thanks for the reply, what do u guys think of replacing tha cheap start thermistors with one?
I think a unit that is working fine with no start issues should be left alone although selling a xx.xx dollar part for xxx.xx does improve the bottom line
"thus reduce energy consumption"
As far as energy savings, I don't see it or maybe my math is fuzzy?
From the 521 youtube video. The hard start kit reduced the max startup draw by 29 amps. Lets say this lasts for 1 second 6000 times a year.
29 amps x 240 volts = 6960 watts/1000 = 6.96 kwh
3600 seconds in an hour 6.96/3600 = .00193 kwh per start
6000 starts per year X .00193 = 11.6 kwh
11.6 kwh x .15 per kwh = $1.74 per year
(I think thats right)
Now what is not in the video.
How much electricity is needed to recharge that hard start capacitor 6000 times a year? It wouldn't surprise me if it cost somewhere near $1.74
Yeah, I sort of like looking at myself in the mirror and not thinking I am ripping folks off.
Originally Posted by catmanacman
When its a near design temp day outside. Have your wife turn the thermostat to off while your standing at the condenser, and then turn it back on. Listen to how long it takes for the compressor to start and get up to speed.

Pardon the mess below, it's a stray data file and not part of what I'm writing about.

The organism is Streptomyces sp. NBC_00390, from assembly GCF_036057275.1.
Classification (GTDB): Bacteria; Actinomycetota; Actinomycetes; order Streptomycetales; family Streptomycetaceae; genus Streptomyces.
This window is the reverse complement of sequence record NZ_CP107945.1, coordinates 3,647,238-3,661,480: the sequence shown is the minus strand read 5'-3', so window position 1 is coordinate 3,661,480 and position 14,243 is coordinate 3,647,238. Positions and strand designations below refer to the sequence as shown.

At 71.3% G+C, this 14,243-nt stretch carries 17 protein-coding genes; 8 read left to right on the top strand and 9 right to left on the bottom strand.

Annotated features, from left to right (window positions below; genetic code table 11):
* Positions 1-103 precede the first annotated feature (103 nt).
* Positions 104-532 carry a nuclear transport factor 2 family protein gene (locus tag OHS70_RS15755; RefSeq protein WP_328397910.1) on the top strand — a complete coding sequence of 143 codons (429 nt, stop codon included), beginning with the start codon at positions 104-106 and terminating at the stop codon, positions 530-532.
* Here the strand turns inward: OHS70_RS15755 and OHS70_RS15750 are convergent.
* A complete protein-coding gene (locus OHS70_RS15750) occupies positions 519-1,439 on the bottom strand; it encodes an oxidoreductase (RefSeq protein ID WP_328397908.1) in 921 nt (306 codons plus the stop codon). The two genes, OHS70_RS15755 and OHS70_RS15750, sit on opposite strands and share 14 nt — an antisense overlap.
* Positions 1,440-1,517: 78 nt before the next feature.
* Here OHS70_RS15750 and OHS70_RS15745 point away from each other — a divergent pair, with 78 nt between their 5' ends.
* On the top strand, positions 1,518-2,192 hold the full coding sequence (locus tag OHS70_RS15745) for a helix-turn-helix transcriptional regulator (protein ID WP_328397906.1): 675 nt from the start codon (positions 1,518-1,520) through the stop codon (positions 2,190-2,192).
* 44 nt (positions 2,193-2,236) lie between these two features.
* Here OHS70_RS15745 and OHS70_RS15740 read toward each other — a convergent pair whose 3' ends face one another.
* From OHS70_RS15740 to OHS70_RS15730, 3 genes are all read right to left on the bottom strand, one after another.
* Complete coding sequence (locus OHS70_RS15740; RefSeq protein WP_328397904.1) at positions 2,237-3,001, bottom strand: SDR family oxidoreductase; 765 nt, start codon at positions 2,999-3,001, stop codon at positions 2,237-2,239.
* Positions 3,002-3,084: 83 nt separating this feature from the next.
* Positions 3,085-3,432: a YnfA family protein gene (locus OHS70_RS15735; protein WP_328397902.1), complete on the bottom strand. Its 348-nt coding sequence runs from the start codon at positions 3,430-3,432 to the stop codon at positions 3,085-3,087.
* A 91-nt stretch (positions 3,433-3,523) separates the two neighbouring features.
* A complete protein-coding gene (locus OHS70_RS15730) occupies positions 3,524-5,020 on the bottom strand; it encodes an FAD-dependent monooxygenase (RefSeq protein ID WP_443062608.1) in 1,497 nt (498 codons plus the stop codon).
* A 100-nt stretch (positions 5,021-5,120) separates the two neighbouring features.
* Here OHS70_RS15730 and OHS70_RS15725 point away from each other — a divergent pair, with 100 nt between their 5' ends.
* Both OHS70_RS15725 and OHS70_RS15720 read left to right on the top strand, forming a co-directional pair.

Originally Posted by tlj000
I didn't watch the video. But a hard start won't lower starting amp draw, it will lessen how long it draws that amperage.
Back in the day you ever had to push start your car? Bet it would have been easier on you if you had a start assist. Your knees wouldn't be so bad today.
Up sell or not, jr, I think it takes a load off your compressor and like your knees can help them last longer.
im not trying to rip anyone off, just trying to offer better system performance. I saw after i started the thread that the title could give the wrong idea. what i meant was if you guys thought it was a good idea to suggest a start kit to customers as way to improve performance and extend the life of the equipment. my bad
Originally Posted by stonewallred
Until there is independent testing and confirmation that a hard start kits does either of those, then I am not going to try and sell it as "increasing the life span or as improving the performance" of equipment.
Originally Posted by jrpsimivalley
Even on the units that the manufacturer puts the "optional" label on the diagrams leads me to believe they look at it as a maybe, rather than a definite improvement. If it extended the lifespan, then they would include it to help cut down on warranties. If it made it more energy efficient, especially considering the cost, they would include it and tout their efficiency and greeness.
I am not opposed to hard start kits, just the idea of selling something with no hard data to back up the claims.